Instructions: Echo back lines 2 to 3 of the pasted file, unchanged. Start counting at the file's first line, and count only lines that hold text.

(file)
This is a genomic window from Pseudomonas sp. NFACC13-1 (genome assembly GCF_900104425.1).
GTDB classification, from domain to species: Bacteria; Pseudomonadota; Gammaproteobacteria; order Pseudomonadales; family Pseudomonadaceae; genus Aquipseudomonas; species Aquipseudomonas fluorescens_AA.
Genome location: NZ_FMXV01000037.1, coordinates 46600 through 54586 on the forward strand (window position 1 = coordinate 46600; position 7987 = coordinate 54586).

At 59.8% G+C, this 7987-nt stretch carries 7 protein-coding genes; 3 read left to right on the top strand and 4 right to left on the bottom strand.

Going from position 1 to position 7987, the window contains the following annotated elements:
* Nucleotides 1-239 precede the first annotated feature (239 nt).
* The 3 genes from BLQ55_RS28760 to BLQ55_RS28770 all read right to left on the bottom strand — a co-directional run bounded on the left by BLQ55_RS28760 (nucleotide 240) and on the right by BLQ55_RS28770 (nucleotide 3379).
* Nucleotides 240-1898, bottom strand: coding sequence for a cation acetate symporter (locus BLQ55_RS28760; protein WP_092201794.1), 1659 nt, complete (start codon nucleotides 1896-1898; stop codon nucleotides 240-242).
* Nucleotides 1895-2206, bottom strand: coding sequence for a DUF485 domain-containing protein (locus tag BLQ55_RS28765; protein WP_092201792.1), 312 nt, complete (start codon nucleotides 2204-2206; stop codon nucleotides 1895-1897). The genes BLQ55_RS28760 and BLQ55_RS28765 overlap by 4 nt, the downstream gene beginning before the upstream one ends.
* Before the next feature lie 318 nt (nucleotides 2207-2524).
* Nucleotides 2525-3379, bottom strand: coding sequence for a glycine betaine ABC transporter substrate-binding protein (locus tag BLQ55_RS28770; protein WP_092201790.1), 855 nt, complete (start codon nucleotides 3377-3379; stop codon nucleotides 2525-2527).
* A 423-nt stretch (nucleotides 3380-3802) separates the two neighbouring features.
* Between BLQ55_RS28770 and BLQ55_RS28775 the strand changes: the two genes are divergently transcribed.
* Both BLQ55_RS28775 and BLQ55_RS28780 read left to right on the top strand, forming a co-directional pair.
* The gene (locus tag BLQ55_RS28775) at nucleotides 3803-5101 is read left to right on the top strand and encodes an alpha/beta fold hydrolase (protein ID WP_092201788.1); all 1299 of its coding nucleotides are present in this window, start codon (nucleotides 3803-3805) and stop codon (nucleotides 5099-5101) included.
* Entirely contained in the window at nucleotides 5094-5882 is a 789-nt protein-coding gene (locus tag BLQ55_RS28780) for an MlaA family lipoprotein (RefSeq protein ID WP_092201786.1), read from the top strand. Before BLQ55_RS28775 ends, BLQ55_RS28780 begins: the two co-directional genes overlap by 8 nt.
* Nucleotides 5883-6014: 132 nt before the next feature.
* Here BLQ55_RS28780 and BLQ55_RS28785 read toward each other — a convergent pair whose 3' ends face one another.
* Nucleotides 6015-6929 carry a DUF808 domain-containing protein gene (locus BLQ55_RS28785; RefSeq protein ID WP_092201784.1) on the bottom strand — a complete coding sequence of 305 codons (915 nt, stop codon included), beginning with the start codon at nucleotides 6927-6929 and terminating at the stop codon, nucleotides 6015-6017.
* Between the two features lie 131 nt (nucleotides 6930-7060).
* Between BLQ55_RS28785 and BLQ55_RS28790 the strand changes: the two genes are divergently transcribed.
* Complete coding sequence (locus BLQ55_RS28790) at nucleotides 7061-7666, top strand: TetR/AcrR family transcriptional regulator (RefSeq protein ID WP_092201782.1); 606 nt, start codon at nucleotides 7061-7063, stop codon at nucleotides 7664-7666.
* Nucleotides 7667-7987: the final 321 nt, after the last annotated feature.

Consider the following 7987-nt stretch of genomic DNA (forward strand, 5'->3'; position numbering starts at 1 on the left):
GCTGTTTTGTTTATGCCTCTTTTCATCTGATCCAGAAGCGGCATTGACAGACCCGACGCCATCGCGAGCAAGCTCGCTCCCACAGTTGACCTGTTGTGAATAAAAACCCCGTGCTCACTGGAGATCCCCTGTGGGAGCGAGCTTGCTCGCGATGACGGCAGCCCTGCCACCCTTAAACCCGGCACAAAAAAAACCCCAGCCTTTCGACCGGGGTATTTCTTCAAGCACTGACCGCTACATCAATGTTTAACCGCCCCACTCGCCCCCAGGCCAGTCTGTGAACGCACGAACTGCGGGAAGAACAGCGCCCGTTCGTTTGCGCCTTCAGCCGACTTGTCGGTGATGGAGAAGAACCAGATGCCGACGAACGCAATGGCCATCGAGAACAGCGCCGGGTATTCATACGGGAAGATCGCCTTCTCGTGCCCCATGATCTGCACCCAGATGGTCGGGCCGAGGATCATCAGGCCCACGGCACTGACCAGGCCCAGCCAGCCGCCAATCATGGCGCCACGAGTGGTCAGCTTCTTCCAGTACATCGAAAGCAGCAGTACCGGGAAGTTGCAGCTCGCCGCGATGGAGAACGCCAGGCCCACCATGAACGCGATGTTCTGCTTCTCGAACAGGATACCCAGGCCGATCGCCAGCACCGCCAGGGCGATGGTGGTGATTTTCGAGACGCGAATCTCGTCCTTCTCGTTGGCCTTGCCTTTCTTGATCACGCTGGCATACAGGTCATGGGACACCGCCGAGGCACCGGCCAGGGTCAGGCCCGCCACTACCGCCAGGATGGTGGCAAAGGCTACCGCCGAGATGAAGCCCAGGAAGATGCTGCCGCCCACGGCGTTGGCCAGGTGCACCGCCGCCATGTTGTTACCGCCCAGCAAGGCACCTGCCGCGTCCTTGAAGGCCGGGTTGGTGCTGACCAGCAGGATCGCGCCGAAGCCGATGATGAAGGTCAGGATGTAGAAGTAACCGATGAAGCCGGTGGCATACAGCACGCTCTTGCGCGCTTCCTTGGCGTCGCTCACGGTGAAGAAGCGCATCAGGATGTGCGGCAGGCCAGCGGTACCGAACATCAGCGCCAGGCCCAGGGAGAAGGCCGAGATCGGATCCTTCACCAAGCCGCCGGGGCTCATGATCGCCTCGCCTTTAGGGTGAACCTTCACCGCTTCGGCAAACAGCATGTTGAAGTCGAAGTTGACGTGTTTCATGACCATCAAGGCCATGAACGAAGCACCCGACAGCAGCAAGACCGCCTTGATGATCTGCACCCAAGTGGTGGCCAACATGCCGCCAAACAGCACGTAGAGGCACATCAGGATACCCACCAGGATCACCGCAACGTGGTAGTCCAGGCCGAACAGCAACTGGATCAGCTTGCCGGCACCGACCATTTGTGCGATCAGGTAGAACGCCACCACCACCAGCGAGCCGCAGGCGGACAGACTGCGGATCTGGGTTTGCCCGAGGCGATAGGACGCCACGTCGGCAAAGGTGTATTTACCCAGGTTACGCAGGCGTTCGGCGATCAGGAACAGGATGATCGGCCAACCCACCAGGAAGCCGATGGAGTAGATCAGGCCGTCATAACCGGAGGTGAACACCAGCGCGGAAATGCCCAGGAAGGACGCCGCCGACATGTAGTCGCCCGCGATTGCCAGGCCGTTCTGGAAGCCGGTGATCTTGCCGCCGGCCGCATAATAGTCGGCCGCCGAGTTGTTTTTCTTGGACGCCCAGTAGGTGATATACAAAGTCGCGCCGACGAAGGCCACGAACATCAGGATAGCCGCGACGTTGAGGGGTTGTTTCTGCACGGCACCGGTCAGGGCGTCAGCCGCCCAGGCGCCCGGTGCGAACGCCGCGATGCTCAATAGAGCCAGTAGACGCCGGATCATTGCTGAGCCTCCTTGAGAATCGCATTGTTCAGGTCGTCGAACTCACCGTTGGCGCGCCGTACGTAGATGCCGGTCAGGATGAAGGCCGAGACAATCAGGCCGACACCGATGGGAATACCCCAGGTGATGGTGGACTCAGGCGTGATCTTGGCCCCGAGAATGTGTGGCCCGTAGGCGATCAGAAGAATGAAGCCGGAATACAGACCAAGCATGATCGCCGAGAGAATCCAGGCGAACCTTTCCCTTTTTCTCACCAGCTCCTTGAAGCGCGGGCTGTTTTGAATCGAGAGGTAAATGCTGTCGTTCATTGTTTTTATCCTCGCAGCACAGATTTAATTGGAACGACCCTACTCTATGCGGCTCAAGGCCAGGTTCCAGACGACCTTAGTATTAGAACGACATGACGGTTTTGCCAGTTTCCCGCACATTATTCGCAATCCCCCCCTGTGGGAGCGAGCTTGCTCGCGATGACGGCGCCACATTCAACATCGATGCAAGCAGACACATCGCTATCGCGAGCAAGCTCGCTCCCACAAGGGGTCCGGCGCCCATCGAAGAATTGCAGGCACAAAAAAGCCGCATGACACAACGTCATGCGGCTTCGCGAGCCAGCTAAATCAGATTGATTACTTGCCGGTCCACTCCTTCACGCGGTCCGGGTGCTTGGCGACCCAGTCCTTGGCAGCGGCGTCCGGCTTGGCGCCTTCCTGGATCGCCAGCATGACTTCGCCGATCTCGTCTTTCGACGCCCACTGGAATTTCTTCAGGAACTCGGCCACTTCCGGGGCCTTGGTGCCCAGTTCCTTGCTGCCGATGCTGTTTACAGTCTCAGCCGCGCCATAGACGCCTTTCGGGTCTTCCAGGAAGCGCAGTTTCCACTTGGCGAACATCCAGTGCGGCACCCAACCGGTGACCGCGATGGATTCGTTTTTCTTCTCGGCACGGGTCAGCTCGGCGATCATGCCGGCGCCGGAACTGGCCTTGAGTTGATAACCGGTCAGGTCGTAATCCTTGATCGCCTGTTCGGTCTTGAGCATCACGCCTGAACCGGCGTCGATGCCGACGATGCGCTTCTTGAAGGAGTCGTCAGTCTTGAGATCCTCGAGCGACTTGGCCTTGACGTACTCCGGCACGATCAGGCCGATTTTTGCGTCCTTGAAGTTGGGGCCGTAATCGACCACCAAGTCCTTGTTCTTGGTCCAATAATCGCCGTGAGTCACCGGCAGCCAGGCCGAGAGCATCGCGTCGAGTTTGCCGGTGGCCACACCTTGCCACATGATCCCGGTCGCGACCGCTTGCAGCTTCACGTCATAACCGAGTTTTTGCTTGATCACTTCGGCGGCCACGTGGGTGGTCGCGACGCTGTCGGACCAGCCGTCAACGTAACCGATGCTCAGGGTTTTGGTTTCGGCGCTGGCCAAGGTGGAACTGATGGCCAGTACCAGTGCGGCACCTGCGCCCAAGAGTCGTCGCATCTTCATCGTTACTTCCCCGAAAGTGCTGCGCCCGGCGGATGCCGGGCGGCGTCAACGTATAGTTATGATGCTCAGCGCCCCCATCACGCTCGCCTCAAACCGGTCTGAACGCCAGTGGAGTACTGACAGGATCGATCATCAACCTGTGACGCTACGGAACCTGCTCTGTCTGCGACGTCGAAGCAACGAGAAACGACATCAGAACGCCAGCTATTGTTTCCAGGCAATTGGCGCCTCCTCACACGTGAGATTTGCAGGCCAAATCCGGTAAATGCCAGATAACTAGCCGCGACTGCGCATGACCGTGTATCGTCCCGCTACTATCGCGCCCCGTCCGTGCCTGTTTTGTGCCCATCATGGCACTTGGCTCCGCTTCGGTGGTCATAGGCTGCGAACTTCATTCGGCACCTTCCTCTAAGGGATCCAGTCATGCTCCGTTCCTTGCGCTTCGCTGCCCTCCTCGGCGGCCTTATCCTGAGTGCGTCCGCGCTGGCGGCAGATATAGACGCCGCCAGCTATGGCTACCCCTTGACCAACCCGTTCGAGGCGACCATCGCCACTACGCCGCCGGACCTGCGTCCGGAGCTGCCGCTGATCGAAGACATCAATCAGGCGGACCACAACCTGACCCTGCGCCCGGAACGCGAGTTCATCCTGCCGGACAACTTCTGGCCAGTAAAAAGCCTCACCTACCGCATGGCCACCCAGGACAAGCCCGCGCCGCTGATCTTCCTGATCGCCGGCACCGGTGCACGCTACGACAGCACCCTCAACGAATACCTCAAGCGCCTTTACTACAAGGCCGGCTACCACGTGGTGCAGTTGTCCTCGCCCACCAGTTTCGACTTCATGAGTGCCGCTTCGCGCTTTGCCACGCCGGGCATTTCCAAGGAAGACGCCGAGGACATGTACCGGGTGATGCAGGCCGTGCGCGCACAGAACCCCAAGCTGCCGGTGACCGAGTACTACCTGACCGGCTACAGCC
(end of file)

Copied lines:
GTDB classification, from domain to species: Bacteria; Pseudomonadota; Gammaproteobacteria; order Pseudomonadales; family Pseudomonadaceae; genus Aquipseudomonas; species Aquipseudomonas fluorescens_AA.
Genome location: NZ_FMXV01000037.1, coordinates 46600 through 54586 on the forward strand (window position 1 = coordinate 46600; position 7987 = coordinate 54586).